…And Jesus lifted up His eyes and said, “Father, I thank You that You have heard Me. And I know that You always hear Me…John 11:41–42

After Jesus had said these words, He cried with a loud voice, “Lazarus, come forth!” And the man who had been dead for four days came out of his tomb!

This is one of the greatest miracles that Jesus performed. Lazarus had been dead for four days when Jesus raised him to life. Wouldn’t you agree that death is indeed an extreme problem? Having no money in the bank, being sick and losing your job, bad as they are, are not as bad as being dead!

But what I want you to see is this: If Jesus, in the most extreme of problems, shows us that the solution is still, “Father, I thank You,” then how much more should we thank God in the midst of the less serious problems we face. If thanksgiving can raise the dead, then let us give thanks in spite of the negative circumstances and we will see victory.

Unfortunately, we tend to do the opposite—murmur and complain. But murmuring and complaining only magnify the problem. Thanksgiving, on the other hand, is the language of faith which pleases God. I am not saying that we give thanks for the problems we have. No, we thank God that He is our answer and that He has already given every blessing to us. (Ephesians 1:3)

“But Pastor, what I have is so little.”

My friend, thank God for the little you have and it will multiply. Jesus thanked His Father for the five barley loaves and two small fish, a little boy’s lunch, and they were multiplied to feed more than 5,000 people with 12 baskets full of leftovers!

(John 6:8–13) And notice that when the Holy Spirit talked about this event again, He specifically mentioned the Lord giving thanks—“the place where they ate bread after the Lord had given thanks”. (John 6:23) The Holy Spirit seemed to be more pleased with the act of giving thanks than the miracle of multiplication or the 12 baskets full of leftovers.

Beloved, the more you thank God, the more you please Him. What little you have will be multiplied and whatever is dead in your life will be raised to life!

Thought For The Day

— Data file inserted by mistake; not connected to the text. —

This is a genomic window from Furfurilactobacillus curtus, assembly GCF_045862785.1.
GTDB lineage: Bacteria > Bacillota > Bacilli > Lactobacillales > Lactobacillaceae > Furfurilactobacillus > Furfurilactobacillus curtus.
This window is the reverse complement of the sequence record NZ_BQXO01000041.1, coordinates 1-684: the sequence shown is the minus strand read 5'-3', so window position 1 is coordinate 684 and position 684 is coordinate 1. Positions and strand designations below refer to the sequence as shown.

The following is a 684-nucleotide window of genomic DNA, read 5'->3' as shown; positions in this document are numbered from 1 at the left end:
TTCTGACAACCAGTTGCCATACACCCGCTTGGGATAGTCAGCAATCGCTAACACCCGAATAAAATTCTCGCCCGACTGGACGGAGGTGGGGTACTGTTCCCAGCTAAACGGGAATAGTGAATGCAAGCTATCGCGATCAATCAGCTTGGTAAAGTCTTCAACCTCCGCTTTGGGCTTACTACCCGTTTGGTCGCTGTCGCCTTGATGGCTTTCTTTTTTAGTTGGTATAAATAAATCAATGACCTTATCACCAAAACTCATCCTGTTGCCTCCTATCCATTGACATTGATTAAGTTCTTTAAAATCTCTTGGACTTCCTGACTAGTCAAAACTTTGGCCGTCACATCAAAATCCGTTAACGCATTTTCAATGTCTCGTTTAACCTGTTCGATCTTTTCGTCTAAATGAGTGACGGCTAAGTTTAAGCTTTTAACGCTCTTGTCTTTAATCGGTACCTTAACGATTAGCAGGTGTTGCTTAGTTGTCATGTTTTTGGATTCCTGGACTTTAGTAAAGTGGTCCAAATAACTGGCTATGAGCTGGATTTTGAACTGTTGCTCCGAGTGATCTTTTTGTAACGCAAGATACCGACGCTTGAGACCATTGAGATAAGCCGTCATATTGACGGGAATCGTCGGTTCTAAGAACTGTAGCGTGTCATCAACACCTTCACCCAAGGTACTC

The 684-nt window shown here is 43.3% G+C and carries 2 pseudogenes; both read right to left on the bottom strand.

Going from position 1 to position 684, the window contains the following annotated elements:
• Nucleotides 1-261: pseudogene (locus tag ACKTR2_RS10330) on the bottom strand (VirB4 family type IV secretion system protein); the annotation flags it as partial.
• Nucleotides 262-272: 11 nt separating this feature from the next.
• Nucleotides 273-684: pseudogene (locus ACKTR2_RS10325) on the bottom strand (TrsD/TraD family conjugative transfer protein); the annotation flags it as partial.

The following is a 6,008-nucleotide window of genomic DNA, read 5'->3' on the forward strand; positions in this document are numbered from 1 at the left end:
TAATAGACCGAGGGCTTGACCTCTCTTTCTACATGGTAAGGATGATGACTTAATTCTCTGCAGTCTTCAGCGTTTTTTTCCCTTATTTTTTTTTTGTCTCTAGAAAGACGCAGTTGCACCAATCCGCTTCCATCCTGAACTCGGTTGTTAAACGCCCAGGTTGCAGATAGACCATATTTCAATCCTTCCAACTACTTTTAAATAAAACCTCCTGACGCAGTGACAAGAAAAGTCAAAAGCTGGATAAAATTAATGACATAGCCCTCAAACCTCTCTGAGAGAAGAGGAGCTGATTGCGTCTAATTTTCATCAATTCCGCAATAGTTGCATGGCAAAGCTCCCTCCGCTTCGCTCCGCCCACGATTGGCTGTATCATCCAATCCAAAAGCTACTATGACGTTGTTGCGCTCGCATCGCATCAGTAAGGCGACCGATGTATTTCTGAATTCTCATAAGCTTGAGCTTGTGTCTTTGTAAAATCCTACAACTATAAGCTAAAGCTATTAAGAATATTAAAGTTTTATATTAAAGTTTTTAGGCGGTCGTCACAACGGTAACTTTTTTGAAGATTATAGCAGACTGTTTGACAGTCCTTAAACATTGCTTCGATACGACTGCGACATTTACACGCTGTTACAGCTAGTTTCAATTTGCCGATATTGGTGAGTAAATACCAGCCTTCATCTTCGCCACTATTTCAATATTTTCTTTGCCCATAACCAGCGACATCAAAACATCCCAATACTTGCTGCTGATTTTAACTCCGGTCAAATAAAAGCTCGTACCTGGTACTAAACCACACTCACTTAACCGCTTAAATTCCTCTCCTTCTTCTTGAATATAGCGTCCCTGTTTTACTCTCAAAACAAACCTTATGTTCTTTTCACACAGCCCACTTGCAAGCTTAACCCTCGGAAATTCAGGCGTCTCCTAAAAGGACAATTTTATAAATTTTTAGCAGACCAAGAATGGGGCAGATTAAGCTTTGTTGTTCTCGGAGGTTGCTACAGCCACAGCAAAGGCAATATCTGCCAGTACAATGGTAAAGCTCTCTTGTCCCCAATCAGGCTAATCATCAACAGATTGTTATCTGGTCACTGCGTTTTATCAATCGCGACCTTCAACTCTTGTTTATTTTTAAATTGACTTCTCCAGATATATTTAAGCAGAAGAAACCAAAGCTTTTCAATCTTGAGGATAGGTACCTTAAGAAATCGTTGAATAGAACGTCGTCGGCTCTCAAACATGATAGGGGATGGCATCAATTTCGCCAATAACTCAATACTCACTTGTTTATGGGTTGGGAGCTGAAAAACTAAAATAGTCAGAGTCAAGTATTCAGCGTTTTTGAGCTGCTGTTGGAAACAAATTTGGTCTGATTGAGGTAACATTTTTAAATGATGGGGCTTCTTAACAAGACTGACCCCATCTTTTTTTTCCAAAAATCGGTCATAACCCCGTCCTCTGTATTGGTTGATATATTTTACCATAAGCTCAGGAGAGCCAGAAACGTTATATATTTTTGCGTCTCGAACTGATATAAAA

Thanksgiving is the language of faith which pleases God and causes miracles to manifest in your life.


‘Friend, do what you came to do.’ Matthew 26:50 NCV

Jesus looked at Judas in Gethsemane and said, ‘Friend, do what you came to do.’ It’s hard to imagine the Lord calling Judas His ‘friend’. Judas was indeed a disciple and therefore a friend, which made his betrayal all the more sinister. But Jesus knew that God brings good from bad situations (Romans 8:28), even the betrayal of a friend. How? He saw another force at work: ‘This is…the time when darkness rules.’ (Luke 22:53 NCV) Judas wasn’t acting alone—and neither are our attackers. Paul says, ‘Our fight is not against people on earth but against the rulers and authorities and the powers of this world’s darkness, against the spiritual powers of evil in the heavenly world.’ (Ephesians 6:12 NCV) Those who attack and betray us are influenced by a fallen world and a sinful nature. While they’re accountable for what they do, they’re also living under deception. (2 Corinthians 4:3-4) Jesus knew His Father’s purposes would be achieved through Judas, and realising this helps us deal with those who hurt us. Even though Judas didn’t understand the bigger picture, God used his actions to fulfil Christ’s destiny. Of the 98 words Christ spoke at His arrest, 30 were about the purpose of God. ‘It must happen this way to bring about what the Scriptures say…“All these things have happened so that it will come about as the prophets wrote.”’ (Matthew 26:54–56 NCV) Jesus understood that His immediate struggle was part of a greater plan and saw the hand of God at work in it. If you pay attention, you’ll see His hand at work in your struggle too.